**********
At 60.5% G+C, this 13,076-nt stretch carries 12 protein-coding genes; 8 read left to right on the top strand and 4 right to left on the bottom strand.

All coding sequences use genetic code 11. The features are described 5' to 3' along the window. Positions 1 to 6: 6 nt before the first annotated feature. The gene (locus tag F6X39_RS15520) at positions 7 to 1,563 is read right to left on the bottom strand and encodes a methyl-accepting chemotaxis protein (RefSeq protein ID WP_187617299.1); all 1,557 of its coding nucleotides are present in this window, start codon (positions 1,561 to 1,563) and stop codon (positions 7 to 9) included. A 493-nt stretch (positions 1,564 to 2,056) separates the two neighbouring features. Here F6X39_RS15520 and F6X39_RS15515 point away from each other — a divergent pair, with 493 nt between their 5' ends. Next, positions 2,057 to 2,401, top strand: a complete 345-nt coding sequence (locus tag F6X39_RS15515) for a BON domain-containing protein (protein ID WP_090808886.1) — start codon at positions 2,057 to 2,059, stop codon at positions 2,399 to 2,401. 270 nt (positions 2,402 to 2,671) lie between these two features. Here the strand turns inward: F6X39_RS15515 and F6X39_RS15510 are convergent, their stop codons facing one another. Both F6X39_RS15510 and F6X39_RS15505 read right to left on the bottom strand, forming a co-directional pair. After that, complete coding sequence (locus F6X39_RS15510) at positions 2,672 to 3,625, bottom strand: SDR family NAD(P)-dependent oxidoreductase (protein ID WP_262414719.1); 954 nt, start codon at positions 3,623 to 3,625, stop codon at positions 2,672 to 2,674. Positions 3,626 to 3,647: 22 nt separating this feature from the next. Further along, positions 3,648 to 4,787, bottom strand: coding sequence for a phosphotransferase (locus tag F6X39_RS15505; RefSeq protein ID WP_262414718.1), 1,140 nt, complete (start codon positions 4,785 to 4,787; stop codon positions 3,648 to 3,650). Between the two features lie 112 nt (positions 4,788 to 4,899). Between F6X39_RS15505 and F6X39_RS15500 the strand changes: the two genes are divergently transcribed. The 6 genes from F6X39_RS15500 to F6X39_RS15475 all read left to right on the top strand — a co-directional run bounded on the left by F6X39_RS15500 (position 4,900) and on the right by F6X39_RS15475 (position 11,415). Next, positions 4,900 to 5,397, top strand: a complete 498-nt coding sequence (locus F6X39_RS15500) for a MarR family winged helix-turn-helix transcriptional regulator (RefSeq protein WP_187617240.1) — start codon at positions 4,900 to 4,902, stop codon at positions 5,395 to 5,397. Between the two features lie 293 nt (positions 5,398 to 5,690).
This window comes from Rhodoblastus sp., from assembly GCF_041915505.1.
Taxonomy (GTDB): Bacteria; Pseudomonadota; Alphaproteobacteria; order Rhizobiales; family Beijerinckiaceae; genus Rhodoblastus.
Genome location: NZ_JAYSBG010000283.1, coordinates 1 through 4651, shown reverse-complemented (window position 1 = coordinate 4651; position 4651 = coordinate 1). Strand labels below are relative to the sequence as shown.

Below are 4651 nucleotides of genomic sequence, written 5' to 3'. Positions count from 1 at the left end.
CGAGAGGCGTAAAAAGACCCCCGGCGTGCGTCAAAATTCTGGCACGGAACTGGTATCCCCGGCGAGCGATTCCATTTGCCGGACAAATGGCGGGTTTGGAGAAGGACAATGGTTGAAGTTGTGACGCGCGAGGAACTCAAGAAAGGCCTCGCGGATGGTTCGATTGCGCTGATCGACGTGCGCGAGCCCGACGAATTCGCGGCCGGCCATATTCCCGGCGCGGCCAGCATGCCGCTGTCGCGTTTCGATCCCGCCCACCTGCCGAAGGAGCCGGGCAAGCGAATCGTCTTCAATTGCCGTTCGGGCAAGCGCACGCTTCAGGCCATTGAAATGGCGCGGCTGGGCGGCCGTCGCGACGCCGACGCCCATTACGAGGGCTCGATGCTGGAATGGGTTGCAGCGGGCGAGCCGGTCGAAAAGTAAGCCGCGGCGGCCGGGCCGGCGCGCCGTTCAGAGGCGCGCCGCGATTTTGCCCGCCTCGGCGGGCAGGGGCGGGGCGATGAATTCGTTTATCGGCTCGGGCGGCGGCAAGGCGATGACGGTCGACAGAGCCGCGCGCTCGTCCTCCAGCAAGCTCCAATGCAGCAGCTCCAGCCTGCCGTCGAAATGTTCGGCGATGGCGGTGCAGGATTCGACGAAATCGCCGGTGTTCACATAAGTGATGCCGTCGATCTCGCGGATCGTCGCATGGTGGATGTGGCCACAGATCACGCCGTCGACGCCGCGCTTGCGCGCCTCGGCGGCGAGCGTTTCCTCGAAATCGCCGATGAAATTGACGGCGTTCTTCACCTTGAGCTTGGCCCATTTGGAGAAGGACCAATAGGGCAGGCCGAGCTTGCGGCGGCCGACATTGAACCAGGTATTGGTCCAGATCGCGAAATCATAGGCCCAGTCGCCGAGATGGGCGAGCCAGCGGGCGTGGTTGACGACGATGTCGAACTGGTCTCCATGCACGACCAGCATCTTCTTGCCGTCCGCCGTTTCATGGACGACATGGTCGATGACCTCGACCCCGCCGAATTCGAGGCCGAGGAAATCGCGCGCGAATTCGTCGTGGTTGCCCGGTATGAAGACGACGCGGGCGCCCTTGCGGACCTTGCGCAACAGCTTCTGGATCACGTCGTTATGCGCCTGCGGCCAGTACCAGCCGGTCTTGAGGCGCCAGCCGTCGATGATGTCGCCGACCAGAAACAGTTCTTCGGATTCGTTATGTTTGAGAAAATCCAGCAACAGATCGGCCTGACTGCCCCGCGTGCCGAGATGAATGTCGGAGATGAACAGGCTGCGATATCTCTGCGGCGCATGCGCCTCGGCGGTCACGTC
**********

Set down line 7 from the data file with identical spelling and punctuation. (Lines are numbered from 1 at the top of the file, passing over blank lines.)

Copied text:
CGAGAGGCGTAAAAAGACCCCCGGCGTGCGTCAAAATTCTGGCACGGAACTGGTATCCCCGGCGAGCGATTCCATTTGCCGGACAAATGGCGGGTTTGGAGAAGGACAATGGTTGAAGTTGTGACGCGCGAGGAACTCAAGAAAGGCCTCGCGGATGGTTCGATTGCGCTGATCGACGTGCGCGAGCCCGACGAATTCGCGGCCGGCCATATTCCCGGCGCGGCCAGCATGCCGCTGTCGCGTTTCGATCCCGCCCACCTGCCGAAGGAGCCGGGCAAGCGAATCGTCTTCAATTGCCGTTCGGGCAAGCGCACGCTTCAGGCCATTGAAATGGCGCGGCTGGGCGGCCGTCGCGACGCCGACGCCCATTACGAGGGCTCGATGCTGGAATGGGTTGCAGCGGGCGAGCCGGTCGAAAAGTAAGCCGCGGCGGCCGGGCCGGCGCGCCGTTCAGAGGCGCGCCGCGATTTTGCCCGCCTCGGCGGGCAGGGGCGGGGCGATGAATTCGTTTATCGGCTCGGGCGGCGGCAAGGCGATGACGGTCGACAGAGCCGCGCGCTCGTCCTCCAGCAAGCTCCAATGCAGCAGCTCCAGCCTGCCGTCGAAATGTTCGGCGATGGCGGTGCAGGATTCGACGAAATCGCCGGTGTTCACATAAGTGATGCCGTCGATCTCGCGGATCGTCGCATGGTGGATGTGGCCACAGATCACGCCGTCGACGCCGCGCTTGCGCGCCTCGGCGGCGAGCGTTTCCTCGAAATCGCCGATGAAATTGACGGCGTTCTTCACCTTGAGCTTGGCCCATTTGGAGAAGGACCAATAGGGCAGGCCGAGCTTGCGGCGGCCGACATTGAACCAGGTATTGGTCCAGATCGCGAAATCATAGGCCCAGTCGCCGAGATGGGCGAGCCAGCGGGCGTGGTTGACGACGATGTCGAACTGGTCTCCATGCACGACCAGCATCTTCTTGCCGTCCGCCGTTTCATGGACGACATGGTCGATGACCTCGACCCCGCCGAATTCGAGGCCGAGGAAATCGCGCGCGAATTCGTCGTGGTTGCCCGGTATGAAGACGACGCGGGCGCCCTTGCGGACCTTGCGCAACAGCTTCTGGATCACGTCGTTATGCGCCTGCGGCCAGTACCAGCCGGTCTTGAGGCGCCAGCCGTCGATGATGTCGCCGACCAGAAACAGTTCTTCGGATTCGTTATGTTTGAGAAAATCCAGCAACAGATCGGCCTGACTGCCCCGCGTGCCGAGATGAATGTCGGAGATGAACAGGCTGCGATATCTCTGCGGCGCATGCGCCTCGGCGGTCACGTC